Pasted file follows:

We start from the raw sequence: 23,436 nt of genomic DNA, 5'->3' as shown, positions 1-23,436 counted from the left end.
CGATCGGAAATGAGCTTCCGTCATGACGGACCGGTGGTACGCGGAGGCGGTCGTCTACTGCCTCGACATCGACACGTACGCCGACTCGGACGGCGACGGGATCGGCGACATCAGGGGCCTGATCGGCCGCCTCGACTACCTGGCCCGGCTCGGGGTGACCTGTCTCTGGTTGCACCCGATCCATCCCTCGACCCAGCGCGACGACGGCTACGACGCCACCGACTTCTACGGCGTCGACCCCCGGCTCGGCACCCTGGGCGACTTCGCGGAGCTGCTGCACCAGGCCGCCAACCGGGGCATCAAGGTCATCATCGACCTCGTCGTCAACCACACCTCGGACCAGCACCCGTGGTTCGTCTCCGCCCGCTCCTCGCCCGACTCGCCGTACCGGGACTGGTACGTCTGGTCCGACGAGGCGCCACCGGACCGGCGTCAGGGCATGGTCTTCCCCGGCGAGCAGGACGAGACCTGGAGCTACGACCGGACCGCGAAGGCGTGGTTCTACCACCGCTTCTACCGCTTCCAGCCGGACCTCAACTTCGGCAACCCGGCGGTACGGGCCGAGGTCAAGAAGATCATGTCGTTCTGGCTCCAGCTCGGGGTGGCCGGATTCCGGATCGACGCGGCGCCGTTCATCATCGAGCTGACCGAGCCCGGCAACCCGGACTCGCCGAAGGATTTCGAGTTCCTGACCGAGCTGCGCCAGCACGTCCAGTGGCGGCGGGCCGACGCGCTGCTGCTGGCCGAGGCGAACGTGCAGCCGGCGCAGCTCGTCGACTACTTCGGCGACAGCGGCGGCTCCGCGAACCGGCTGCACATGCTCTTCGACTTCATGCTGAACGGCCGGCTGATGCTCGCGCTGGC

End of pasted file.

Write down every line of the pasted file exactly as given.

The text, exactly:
We start from the raw sequence: 23,436 nt of genomic DNA, 5'->3' as shown, positions 1-23,436 counted from the left end.
CGATCGGAAATGAGCTTCCGTCATGACGGACCGGTGGTACGCGGAGGCGGTCGTCTACTGCCTCGACATCGACACGTACGCCGACTCGGACGGCGACGGGATCGGCGACATCAGGGGCCTGATCGGCCGCCTCGACTACCTGGCCCGGCTCGGGGTGACCTGTCTCTGGTTGCACCCGATCCATCCCTCGACCCAGCGCGACGACGGCTACGACGCCACCGACTTCTACGGCGTCGACCCCCGGCTCGGCACCCTGGGCGACTTCGCGGAGCTGCTGCACCAGGCCGCCAACCGGGGCATCAAGGTCATCATCGACCTCGTCGTCAACCACACCTCGGACCAGCACCCGTGGTTCGTCTCCGCCCGCTCCTCGCCCGACTCGCCGTACCGGGACTGGTACGTCTGGTCCGACGAGGCGCCACCGGACCGGCGTCAGGGCATGGTCTTCCCCGGCGAGCAGGACGAGACCTGGAGCTACGACCGGACCGCGAAGGCGTGGTTCTACCACCGCTTCTACCGCTTCCAGCCGGACCTCAACTTCGGCAACCCGGCGGTACGGGCCGAGGTCAAGAAGATCATGTCGTTCTGGCTCCAGCTCGGGGTGGCCGGATTCCGGATCGACGCGGCGCCGTTCATCATCGAGCTGACCGAGCCCGGCAACCCGGACTCGCCGAAGGATTTCGAGTTCCTGACCGAGCTGCGCCAGCACGTCCAGTGGCGGCGGGCCGACGCGCTGCTGCTGGCCGAGGCGAACGTGCAGCCGGCGCAGCTCGTCGACTACTTCGGCGACAGCGGCGGCTCCGCGAACCGGCTGCACATGCTCTTCGACTTCATGCTGAACGGCCGGCTGATGCTCGCGCTGGC